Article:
• Weed Line: In lakes and ponds, there may be a section where a line of weeds will grow. It will be clear water on shore, then a 5 to 10 feet line of weed, and then back to open water again. Try casting out over the weed line and pulling it through, but go with a weedless system, or you are going to catch nothing but green stuff.

Look for these things, and anything else that might be a great hiding place for bass, and I can assure you there will be some whoppers in there. Always be careful about where you toss your line though, or you could get it snagged, and lose your whole rigging.

8. Do Your Homework

Whenever I am looking at fishing somewhere, I will always scout the location first. You would be surprised at how much information you can get on a quick search of the lake you might be wanting to go to. If you are fishing a smaller pond, maybe do a Google search of something like “Bass fishing around X” and see what you can come up with. Here are some of the things I find:

  • Fish Facts: You can learn a lot about the local fishing and different types of fish in the area with a quick Google search. You may find species of fish that you didn’t even know were around there.
  • Baits: Most anglers wont keep what they are using for bait as a secret, and some websites about towns or cities you want to visit will tell you what type of bait they are eating.
  • Weather: This is one of the biggest things you can learn about a place you want to go. Learn the local weather, and if there are any unpredictable months were rain or snow might happen. This will save your fishing trip!
  • Trophies: When it comes to people who love to fish, they usually are not shy about showing off their record setter fish, I know I am not. People are proud of big fish they may have caught, so check out the websites and see if there might still be a 12 pound bass in that area.
9. It’s All In the Twitch

Make sure you switch up your twitching style every once in awhile, because bass are not that stupid. If you like to twitch the rod at an angle, but are not getting any bites at all, try with the rod straight up, or at the opposite angle and make that bait look like its really alive and hurt moving through the water. It’s good to have a few different techniques to keep the bass guessing.

10. Check Your Weather

Checking the weather is one of the biggest things I can stress to anyone when planning a fishing day, or trip. Check the local weather at least a week or two prior, and watch it every day, or every other day leading up to fishing. Nothing is worse than planning a day or just getting up and wanting to go only to find out when you get there and there is snow on the ground, or it’s raining cats and dogs.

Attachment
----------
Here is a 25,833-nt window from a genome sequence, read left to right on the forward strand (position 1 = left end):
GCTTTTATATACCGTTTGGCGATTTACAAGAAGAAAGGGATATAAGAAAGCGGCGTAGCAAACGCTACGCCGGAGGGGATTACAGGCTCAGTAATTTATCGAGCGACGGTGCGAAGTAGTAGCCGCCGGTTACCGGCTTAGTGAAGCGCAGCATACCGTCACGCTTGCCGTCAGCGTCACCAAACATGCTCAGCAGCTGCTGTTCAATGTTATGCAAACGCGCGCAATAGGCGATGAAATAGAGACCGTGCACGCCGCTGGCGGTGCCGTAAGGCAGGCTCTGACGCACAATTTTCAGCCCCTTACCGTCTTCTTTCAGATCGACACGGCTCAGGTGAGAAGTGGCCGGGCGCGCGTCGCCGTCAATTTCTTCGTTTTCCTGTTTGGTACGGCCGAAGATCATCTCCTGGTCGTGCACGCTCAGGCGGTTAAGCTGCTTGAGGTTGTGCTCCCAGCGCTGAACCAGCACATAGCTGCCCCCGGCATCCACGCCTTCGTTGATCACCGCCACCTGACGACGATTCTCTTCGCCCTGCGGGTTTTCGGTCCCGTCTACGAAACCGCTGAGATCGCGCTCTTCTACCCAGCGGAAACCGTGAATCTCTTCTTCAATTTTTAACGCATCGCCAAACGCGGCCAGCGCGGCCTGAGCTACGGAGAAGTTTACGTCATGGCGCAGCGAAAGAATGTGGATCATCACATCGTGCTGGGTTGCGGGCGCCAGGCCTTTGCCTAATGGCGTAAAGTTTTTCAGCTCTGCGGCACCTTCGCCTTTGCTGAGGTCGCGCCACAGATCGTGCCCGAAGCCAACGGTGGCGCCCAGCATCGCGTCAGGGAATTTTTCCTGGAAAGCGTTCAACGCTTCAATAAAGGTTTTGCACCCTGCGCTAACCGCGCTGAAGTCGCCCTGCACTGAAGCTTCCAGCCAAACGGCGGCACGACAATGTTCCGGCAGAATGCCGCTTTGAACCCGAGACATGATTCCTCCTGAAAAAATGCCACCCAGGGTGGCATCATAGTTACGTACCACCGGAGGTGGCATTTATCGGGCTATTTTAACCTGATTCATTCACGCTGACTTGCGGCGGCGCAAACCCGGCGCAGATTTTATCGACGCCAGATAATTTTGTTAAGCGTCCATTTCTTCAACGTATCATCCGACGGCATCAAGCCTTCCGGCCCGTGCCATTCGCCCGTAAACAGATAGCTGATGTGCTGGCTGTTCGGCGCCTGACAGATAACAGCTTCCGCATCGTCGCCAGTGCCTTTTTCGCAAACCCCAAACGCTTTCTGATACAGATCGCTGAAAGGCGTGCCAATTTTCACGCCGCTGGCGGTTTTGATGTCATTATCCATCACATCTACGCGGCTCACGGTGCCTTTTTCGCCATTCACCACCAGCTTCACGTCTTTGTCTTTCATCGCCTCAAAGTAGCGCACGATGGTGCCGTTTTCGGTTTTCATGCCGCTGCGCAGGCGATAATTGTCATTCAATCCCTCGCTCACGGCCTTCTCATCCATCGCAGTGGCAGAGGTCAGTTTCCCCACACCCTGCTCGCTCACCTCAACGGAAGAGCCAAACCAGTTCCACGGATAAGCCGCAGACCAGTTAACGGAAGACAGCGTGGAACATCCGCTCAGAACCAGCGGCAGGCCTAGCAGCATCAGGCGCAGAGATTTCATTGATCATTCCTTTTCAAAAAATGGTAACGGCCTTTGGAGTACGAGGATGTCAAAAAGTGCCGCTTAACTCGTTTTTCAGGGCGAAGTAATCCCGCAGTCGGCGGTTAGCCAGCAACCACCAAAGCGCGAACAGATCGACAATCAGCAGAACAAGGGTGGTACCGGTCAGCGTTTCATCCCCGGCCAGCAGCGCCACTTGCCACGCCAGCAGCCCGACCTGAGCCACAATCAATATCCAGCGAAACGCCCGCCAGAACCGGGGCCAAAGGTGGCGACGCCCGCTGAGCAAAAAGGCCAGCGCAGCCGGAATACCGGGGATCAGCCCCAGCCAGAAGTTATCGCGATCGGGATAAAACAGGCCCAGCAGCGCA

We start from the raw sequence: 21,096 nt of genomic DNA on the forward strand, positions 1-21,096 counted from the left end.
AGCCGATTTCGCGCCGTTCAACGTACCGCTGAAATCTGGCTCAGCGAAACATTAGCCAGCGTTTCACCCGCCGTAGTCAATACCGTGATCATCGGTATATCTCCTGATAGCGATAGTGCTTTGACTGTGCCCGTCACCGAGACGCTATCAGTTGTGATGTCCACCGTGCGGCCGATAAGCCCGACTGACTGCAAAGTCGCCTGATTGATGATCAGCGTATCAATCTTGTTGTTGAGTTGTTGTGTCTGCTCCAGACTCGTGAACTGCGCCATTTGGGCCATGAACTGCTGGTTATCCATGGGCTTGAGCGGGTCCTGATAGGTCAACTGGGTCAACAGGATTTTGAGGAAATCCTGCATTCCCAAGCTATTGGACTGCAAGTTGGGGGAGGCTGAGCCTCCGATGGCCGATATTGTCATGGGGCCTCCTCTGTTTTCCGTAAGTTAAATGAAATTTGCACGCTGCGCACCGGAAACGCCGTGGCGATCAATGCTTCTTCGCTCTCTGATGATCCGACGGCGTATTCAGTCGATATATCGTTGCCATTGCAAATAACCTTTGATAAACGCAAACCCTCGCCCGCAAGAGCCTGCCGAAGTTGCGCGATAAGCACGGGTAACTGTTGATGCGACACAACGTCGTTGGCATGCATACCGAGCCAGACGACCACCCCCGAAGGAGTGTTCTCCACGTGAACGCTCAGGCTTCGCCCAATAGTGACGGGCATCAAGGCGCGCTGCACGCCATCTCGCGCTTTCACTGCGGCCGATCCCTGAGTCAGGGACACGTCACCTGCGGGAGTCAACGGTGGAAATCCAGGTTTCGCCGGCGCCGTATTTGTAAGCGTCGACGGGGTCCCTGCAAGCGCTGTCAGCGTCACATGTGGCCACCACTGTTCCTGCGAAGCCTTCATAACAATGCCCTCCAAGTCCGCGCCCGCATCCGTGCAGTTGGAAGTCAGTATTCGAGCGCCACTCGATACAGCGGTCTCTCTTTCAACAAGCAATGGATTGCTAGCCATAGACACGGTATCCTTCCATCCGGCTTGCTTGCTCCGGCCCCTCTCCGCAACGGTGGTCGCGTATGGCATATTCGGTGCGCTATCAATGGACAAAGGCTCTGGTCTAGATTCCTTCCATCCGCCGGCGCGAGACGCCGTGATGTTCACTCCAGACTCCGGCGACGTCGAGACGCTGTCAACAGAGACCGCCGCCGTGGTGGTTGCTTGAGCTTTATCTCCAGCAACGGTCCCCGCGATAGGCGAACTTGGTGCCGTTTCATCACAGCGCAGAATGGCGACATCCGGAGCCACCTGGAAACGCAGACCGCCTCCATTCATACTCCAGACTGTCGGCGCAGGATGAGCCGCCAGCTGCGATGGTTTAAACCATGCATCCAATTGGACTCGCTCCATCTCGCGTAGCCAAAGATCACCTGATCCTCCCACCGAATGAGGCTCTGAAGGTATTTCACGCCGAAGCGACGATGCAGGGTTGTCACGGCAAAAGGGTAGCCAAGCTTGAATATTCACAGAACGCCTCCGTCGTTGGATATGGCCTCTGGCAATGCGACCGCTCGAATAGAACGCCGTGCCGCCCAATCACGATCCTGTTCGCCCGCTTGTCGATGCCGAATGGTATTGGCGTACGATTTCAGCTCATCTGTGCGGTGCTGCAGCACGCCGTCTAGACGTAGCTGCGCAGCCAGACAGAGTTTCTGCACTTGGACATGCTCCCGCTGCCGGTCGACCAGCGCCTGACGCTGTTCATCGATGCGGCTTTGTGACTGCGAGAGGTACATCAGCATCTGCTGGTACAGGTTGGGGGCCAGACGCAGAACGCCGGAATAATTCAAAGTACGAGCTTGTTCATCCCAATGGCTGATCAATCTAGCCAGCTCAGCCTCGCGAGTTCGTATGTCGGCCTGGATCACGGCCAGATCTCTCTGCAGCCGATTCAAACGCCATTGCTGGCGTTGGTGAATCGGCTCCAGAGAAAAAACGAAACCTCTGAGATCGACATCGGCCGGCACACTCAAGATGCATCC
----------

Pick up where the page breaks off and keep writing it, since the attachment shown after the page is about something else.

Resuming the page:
11. Know your Knots

When you first start bass fishing, I think its good to do some searches on different knots, or ask some fishing buddies what types of knots they tie. Different rigging setups will require different knot tying, and are not always the same for bass as they are for trout. The last thing you want to have happen is a knot to come loose while you have a whopper of a bass on. Having a hook stuck in their mouth hurts them more than you losing your hook.

12. On the Move

Move, move, move! If you are not getting a bite, MOVE… If you are standing there for two hours, and haven’t caught anything, or gotten a bite, it might be best to move 30 to 50 yards away, and try a different spot. Walking around your lake or pond is a good idea anyway because you might walk around a corner and find a nice stump, or boat dock to fish by, and that is where you might find a huge bass lurking. Unless you are landing them over and over again in the same spot, it is a good idea to take a walk.

13. Fun Times

Have FUN! Always remember why you are out there fishing for bass. Even if you want to catch the county record largemouth, you are still out there to have fun and relax, otherwise you would be doing something else with your free time. Don’t get to frustrated, slow down and remember to have FUN!

Conclusion

When I started bass fishing, I had neighbors and friends that helped me out a lot when learning the right baits, casting techniques, and knot tying, so I was a very lucky person and learned a lot of good, and bad stuff. Take these tips and find out what works for you, even if you are the most experienced angler, I know that I learn knew things all the time that help me. Always check your weather, and do a little digging about where you want to fish before you go, and try new techniques. I guarantee this will help you land more bass.